By JOSH FRIEDMAN
Despite local marijuana mogul Helios Dayspring having already signed a plea deal with federal prosecutors in his bribery and tax evasion case, Dayspring’s Natural Healing Center was still pursuing a cannabis dispensary permit in Santa Barbara County less than two weeks ago.
Dayspring purchased the Old Town Market building in Orcutt and several other parcels for $1.6 million in April 2020. He then sent an eviction notice to Mark and Wendy Steller, who had run the Old Town Market for 18 years.
Amid community outrage over the impending closure of the only grocery store in Orcutt’s Old Town area, the Fidel brothers bought the Old Town Market from Dayspring in Oct. 2020, with plans to continue selling groceries while also providing a food court.
The purchase, however, came with a contingency. The Fidel brothers agreed to sell the property back to Dayspring if he were to succeed in garnering a coveted retail pot shop permit for the property, said co-owner Ibrahim Abboud.
In NHC Orcutt 405 LLC’s dispensary permit application, Dayspring was not listed as an owner of the LLC. However, the applicant’s address was the same location as Dayspring’s Natural Healing Center store in Grover Beach.
Dayspring has a long history of using limited liability companies in a scheme to underreport his income from cannabis sales. Previously, Dayspring would conceal his unreported income by purchasing real estate in employees’ names and later transfer the properties over to some of the dozens of LLCs he formed.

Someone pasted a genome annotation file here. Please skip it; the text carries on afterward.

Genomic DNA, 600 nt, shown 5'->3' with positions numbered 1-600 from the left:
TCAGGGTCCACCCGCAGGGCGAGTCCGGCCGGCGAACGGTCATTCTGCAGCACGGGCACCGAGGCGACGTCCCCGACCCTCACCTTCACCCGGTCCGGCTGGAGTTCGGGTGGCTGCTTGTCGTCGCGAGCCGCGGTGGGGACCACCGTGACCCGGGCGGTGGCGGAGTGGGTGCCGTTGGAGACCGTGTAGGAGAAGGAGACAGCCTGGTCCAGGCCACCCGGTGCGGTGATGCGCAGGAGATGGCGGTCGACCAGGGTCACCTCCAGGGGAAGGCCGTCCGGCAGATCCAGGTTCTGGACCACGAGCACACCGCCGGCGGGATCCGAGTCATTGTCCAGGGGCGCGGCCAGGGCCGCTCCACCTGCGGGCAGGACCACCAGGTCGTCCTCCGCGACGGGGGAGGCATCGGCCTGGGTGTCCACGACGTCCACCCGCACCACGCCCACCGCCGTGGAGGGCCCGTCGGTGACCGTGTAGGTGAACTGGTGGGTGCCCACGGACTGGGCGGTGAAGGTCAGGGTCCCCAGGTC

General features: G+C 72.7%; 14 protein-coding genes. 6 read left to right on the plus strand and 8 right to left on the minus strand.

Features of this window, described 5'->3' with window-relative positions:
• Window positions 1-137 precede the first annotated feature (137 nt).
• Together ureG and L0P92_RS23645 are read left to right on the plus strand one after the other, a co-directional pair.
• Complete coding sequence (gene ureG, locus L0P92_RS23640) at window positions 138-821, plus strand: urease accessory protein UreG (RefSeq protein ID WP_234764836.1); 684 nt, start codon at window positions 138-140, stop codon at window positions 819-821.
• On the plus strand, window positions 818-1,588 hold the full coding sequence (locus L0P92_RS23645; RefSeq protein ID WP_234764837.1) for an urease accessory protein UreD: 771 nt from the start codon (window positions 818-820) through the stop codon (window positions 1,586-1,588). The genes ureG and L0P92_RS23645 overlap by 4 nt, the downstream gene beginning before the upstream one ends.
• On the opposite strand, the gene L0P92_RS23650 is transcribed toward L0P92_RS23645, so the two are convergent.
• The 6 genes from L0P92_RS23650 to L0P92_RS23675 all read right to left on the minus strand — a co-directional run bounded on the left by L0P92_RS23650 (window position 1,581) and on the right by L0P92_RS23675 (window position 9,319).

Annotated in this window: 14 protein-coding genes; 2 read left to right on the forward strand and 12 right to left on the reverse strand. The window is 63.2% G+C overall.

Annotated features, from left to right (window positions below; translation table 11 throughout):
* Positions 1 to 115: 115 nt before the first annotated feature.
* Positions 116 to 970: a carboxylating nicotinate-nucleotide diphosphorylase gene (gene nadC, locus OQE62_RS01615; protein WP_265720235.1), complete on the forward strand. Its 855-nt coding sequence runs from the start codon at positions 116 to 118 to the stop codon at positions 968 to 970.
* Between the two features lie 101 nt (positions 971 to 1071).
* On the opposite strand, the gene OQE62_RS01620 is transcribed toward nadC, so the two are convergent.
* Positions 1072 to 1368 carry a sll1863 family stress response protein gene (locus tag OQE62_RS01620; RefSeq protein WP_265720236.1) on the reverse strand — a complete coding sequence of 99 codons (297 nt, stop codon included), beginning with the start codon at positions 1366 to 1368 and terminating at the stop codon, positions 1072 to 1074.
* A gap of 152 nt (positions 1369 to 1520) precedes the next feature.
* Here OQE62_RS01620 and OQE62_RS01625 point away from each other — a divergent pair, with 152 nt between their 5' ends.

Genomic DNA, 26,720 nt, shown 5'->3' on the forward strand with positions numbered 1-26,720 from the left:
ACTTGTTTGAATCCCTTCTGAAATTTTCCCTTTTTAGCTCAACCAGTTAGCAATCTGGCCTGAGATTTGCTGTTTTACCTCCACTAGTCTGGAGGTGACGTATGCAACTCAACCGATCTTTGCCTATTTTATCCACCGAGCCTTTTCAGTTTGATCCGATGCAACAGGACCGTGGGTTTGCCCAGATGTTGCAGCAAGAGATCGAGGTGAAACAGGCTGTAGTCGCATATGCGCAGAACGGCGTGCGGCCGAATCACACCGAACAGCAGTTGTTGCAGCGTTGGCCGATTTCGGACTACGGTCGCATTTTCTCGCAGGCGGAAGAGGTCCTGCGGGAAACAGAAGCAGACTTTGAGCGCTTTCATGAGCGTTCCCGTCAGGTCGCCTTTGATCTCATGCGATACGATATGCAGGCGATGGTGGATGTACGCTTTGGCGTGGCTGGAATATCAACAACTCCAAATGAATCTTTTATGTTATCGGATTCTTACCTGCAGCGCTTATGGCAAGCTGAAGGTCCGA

During the application process, NHC Orcutt 405 failed to advance to the final round, falling short by one point. Subsequently, NHC Orcutt 405 sued Santa Barbara County over its selection process.
On July 21, approximately a month after Dayspring signed his plea agreement, attorney Randy Fox of Reetz Fox & Bartlett argued in court that Santa Barbara County should have selected NHC Orcutt 405 as a finalist for the Orcutt dispensary permit, according to the Santa Barbara Independent.
Judge Colleen Sterne ruled against NHC Orcutt 405, finding the county had not acted in an arbitrary or capricious manner in its scoring of the company’s application. The county’s scoring methods included reviews of applicants’ business operations and neighborhood compatibility.
Fox said he planned on appealing Sterne’s decision, but now that Dayspring’s plea deal has been announced, he is unsure if that will happen. Fox was unaware of the plea agreement while arguing the case, he said.
As an applicant, Dayspring’s felony conviction would prohibit him from obtaining a permit for a cannabis businesses. A Santa Barbara County ordinance states a cannabis business license can be denied if an applicant has been convicted of a felony or another crime.
Dayspring signed his plea agreement on June 24. On July 28, federal prosecutors charged Dayspring with one count of bribery and one count of filing a false tax return. Dayspring agreed to plead guilty to both felony offenses, pay $3.4 million in restitution to the IRS and cooperate in the government’s ongoing corruption investigation.